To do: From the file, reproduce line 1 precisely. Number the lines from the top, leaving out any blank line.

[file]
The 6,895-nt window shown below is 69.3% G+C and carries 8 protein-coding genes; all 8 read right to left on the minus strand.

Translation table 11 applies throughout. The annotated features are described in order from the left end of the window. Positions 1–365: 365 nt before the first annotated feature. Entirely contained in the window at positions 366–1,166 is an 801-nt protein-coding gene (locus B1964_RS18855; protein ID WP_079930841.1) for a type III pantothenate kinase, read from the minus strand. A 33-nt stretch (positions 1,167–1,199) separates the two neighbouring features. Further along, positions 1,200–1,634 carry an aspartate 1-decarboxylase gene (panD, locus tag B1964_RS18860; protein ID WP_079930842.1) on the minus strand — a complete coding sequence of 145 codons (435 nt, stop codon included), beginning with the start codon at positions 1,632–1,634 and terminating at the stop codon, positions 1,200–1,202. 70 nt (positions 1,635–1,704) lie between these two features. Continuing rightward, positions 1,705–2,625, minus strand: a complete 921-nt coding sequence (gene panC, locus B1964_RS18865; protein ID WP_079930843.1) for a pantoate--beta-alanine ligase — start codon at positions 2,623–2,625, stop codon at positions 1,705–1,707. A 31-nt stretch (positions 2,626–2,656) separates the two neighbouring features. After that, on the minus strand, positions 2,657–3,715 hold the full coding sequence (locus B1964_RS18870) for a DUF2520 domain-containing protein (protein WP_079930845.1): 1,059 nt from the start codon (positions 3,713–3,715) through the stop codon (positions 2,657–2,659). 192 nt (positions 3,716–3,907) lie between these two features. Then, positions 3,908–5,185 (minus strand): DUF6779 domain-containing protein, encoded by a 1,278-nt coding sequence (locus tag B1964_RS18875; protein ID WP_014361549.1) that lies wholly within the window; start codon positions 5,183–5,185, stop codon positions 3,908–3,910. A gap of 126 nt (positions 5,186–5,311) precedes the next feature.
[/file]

The 6,895-nt window shown below is 69.3% G+C and carries 8 protein-coding genes; all 8 read right to left on the minus strand.